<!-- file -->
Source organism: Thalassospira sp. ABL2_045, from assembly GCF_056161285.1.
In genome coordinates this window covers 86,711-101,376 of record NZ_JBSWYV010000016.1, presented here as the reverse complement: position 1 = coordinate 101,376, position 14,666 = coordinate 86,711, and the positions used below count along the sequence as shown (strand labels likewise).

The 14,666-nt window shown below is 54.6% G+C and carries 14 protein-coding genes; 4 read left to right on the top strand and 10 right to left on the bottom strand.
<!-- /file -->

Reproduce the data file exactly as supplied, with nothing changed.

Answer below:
Source organism: Thalassospira sp. ABL2_045, from assembly GCF_056161285.1.
In genome coordinates this window covers 86,711-101,376 of record NZ_JBSWYV010000016.1, presented here as the reverse complement: position 1 = coordinate 101,376, position 14,666 = coordinate 86,711, and the positions used below count along the sequence as shown (strand labels likewise).

The 14,666-nt window shown below is 54.6% G+C and carries 14 protein-coding genes; 4 read left to right on the top strand and 10 right to left on the bottom strand.